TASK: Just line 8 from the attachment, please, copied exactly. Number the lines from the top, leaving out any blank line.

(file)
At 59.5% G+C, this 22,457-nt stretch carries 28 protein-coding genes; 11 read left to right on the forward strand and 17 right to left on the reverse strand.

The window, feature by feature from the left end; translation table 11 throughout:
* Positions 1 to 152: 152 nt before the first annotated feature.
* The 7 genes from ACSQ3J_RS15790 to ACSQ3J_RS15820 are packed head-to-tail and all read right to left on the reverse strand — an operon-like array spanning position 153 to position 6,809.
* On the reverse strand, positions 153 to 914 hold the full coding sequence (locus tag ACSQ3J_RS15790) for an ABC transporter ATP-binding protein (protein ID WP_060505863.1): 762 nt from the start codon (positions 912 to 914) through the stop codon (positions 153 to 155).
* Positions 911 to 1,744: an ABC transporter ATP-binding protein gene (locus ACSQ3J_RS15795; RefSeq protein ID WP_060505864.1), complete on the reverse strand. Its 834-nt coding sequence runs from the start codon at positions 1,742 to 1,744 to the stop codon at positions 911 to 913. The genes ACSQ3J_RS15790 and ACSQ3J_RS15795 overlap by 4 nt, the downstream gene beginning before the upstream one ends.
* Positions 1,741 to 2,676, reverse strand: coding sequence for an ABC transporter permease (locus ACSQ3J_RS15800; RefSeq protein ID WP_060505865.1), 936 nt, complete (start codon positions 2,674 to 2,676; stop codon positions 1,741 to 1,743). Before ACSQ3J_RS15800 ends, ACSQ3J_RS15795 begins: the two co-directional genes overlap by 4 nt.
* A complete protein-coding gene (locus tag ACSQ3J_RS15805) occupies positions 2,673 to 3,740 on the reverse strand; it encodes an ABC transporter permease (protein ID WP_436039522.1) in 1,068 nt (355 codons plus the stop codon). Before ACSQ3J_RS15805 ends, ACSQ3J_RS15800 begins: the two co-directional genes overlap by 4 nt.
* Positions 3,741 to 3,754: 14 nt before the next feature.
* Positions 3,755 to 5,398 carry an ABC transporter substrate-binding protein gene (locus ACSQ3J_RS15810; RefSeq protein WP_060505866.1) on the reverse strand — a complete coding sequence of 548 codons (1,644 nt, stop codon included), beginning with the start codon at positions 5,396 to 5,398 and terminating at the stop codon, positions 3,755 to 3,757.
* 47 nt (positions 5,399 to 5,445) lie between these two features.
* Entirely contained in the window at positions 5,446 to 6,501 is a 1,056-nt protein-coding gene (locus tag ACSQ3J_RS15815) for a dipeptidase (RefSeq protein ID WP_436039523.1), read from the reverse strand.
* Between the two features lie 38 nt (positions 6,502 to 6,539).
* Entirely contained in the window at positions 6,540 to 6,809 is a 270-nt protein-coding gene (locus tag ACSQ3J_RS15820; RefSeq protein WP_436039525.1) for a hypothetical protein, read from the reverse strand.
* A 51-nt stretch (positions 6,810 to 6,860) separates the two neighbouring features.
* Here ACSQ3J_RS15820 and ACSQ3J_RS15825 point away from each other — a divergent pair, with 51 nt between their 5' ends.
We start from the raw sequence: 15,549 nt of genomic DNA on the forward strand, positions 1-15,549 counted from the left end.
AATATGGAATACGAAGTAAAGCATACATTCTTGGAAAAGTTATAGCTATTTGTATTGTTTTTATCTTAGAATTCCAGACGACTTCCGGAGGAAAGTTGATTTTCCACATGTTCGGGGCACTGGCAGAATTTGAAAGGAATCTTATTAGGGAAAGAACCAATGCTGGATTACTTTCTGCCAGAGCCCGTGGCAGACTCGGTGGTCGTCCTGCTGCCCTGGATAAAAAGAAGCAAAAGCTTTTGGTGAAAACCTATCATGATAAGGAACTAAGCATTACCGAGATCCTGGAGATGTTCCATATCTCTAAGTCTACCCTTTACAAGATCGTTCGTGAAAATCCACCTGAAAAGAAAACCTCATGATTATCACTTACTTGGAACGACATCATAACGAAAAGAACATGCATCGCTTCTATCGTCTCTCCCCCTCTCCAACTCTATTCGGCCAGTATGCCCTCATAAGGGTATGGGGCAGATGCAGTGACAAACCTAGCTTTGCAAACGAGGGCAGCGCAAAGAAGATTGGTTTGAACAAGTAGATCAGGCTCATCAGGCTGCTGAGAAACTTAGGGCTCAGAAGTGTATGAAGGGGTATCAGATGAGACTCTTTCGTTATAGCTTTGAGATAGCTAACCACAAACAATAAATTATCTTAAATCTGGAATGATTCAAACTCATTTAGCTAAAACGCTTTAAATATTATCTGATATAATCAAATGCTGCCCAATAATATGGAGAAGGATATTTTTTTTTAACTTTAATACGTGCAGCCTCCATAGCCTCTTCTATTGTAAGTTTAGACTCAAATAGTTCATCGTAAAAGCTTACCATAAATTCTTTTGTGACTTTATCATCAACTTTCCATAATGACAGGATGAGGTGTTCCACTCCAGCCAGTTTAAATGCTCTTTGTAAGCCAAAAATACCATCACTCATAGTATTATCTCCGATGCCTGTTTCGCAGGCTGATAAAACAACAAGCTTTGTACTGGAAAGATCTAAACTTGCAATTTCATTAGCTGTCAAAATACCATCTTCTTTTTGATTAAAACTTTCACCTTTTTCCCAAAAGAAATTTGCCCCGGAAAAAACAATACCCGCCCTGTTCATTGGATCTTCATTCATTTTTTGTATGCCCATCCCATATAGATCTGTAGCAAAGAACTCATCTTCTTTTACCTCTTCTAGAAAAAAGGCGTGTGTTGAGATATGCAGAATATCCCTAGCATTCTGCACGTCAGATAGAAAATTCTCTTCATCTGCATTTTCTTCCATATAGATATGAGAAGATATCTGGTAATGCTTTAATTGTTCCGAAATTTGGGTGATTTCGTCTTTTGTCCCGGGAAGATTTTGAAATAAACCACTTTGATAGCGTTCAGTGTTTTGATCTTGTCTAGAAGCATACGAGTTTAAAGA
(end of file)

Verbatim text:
* A complete protein-coding gene (locus tag ACSQ3J_RS15805) occupies positions 2,673 to 3,740 on the reverse strand; it encodes an ABC transporter permease (protein ID WP_436039522.1) in 1,068 nt (355 codons plus the stop codon). Before ACSQ3J_RS15805 ends, ACSQ3J_RS15800 begins: the two co-directional genes overlap by 4 nt.